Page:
Second Implementation

As for the previous case, this implementation consists in making negative structures, as the one of component or filament 10 in FIG. 6; the implementation basically includes the same initial steps as those of the first implementation, as far as the deposition of the aluminum layer 6 onto the substrate 2 (FIG. 2), a first anodization (FIG. 3) and a subsequent etching (FIG. 4) are concerned. The second anodization (FIG. 5) is here performed in order to make a film 1 of thicker porous alumina than in the first implementation.

The thick alumina film 1 is then taken off its support 2 and opened at its base, so as to remove the barrier layer previously referred to with number 5, in a known way. The resulting structure of film 1 without its barrier layer can be seen in part a) of FIG. 9.

The following step, as in part b) of FIG. 9, consists in the thermal deposition, or deposition through sputtering, of a conductive metal film 21 onto alumina 1. A tungsten alloy 22 is then electrodeposited onto the structure thus obtained, as in part c) of FIG. 9, which alloy fills the pores of alumina 1. Then alumina 1 and its metal film 21 thereto associated are then removed, thus obtaining the desired nano-structured component or filament 10 made of tungsten alloy, as can be seen in part d) of FIG. 9.

Third Implementation

This implementation consists in making negative structures as the one of component or filament 10 in FIG. 6, with the same,initial steps as those in previous implementations (FIGS. 2-5).

As shown in part a) of FIG. 10, the second anodization is here followed by a step in which a serigraphic paste 23 is deposited onto porous alumina 1, so as to fill its pores.

This is followed by a step in which said paste 23 is sintered, as in part b) of FIG. 10, and then alumina 1 and its substrate 2 are removed, so as to obtain the structure 10 as in part c) of FIG. 10.

This implementation enables to exploit low-cost technologies and ensures flexibility in the choice of materials. The preparation of the serigraphic paste is the first step of the process; the correct choice of the metal nano-powder, for instance comprising tungsten, solvent and binder, is fundamental to obtain a paste having ideal granulometric and rheologic properties for different types of substrates 2.

Fourth Implementation

This implementation of the process according to the invention aims at making positive structures as the one of component or filament 13 of FIG. 7, starting from a template obtained according to previous implementations.

Basically, therefore, one of previous implementations is first used to obtain a substrate having the same structure as the one of filaments previously referred to with number 10; onto said substrate, referred to with number 10A in part a) of FIG. 11, is then deposited a layer of the material 24 required to obtain the final component, for instance tungsten, through sputtering or CVD, as shown in part b) of FIG. 11; the material 24 thus covers the columns 12A of the aforesaid substrates 10A, which acts as a template.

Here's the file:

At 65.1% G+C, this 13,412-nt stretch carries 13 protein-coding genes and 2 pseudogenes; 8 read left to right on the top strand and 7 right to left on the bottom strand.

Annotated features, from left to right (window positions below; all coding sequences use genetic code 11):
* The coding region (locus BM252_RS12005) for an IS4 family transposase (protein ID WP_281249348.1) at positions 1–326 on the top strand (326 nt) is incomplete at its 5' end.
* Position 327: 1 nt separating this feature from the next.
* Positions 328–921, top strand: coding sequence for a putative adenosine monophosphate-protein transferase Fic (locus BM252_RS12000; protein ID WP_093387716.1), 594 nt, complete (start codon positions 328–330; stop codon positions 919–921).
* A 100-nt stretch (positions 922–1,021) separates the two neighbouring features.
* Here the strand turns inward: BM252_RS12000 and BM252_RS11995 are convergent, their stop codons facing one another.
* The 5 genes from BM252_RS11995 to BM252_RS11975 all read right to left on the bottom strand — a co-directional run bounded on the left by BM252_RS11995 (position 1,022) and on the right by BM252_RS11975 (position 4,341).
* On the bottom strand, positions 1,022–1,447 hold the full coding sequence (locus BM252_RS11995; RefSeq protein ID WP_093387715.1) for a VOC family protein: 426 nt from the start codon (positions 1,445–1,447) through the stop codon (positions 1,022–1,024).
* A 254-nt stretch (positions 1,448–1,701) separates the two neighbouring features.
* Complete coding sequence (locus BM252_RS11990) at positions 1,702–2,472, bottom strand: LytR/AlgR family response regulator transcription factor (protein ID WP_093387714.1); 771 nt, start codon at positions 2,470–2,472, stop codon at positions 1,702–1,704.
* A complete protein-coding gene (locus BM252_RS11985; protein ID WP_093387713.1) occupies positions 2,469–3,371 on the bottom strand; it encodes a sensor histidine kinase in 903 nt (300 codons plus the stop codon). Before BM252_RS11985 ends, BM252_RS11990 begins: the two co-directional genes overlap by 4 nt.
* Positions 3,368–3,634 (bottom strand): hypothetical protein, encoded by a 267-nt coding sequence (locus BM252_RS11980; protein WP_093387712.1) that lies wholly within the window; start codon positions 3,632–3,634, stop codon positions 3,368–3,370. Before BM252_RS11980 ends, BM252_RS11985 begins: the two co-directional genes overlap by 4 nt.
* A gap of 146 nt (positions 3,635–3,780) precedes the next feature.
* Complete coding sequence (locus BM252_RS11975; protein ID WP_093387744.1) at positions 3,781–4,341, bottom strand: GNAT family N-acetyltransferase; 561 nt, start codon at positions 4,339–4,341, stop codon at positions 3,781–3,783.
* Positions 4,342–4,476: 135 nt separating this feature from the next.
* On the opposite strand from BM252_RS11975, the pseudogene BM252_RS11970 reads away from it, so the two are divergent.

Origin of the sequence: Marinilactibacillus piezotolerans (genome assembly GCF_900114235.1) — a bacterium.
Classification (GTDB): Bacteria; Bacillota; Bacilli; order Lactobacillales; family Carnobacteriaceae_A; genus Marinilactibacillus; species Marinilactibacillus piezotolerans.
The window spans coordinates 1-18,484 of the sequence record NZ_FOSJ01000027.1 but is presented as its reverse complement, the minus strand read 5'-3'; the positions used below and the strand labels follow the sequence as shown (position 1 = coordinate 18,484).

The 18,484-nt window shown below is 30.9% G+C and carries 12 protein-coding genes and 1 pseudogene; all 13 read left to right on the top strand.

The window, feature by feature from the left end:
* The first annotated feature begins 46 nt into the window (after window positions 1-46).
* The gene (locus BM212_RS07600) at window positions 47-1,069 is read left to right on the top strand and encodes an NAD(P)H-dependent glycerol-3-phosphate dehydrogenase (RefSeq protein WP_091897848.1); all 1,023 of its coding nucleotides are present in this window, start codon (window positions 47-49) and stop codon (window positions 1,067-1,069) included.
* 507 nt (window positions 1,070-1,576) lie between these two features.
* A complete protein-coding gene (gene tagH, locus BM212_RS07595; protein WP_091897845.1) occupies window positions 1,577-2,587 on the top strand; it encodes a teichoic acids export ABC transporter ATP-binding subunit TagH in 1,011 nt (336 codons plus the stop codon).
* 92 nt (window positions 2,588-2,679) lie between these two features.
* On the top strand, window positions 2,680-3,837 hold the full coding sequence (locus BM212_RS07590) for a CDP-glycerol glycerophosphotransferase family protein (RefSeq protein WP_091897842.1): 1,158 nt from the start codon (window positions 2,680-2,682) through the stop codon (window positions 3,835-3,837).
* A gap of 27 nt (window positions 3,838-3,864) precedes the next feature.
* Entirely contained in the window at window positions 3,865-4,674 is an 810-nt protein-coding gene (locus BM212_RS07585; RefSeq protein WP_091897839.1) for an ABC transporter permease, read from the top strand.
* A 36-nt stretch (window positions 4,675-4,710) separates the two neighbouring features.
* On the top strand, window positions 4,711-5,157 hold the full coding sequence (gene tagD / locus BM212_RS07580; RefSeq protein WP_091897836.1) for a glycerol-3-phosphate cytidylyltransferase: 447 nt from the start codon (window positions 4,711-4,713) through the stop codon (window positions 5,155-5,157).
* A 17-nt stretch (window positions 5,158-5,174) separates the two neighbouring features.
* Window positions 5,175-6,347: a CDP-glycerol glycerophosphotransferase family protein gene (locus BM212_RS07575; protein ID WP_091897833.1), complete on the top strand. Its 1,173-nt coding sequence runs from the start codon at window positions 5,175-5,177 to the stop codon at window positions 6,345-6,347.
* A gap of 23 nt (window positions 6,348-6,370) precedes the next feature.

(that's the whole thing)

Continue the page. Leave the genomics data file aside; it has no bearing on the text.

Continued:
Then the substrate 10A is taken off through selective etching, so as to obtain the component or filament 13 with positive nano-porous structure, as can be seen in part d) of FIG. 11, provided with corresponding cavities 15.

The substrate 10A, obtained according to the first three implementations described above, is not necessarily made of tungsten. In a possible variant, onto the substrate 10A, obtained as in FIGS. 8-9, a metal serigraphic paste 25 is deposited, as in parts a) and b) of FIG. 12, which is then sintered, as in part c) of FIG. 12. The substrate 10A is then taken off through selective etching, so as to obtain the filament 13 with positive nano-porous structure, as can be seen in part d) of FIG. 12.

Fifth Implementation

Also this implementation of the process according to the invention aims at carrying out positive nano-structures as the one of the component or filament previously referred to with number 13, and includes the same initial steps as those shown in FIGS. 2-5, with the deposition of an aluminum layer 6 through sputtering or e-beam onto a substrate 2 (FIG. 2), for instance made of tungsten, followed by a first anodization of aluminum 6 (FIG. 3) and an etching step (FIG. 4), so as to provide the substrate 2 with preferential areas for the growth of alumina 1 during the second anodization (FIG. 5).

The barrier layer 5 of alumina 1 is then removed, thus opening the pores 4, as can be seen in part a) of FIG. 13. This is followed by a step of Reactive Ion Etching (RIE), which allows to “dig” selectively in the substrate 2 on the open bottom of the pores 4 of alumina 1, as can be seen in part b) of FIG. 13.

The residual alumina 1 is eventually removed, so that the tungsten substrate forms a body 14 with regular nanometric cavities 15, thus obtaining the desired filament 13.

The Reactive Ion Etching step can be replaced, if necessary, by a selective wet etching step or by an electrochemical etching step.

Sixth Implementation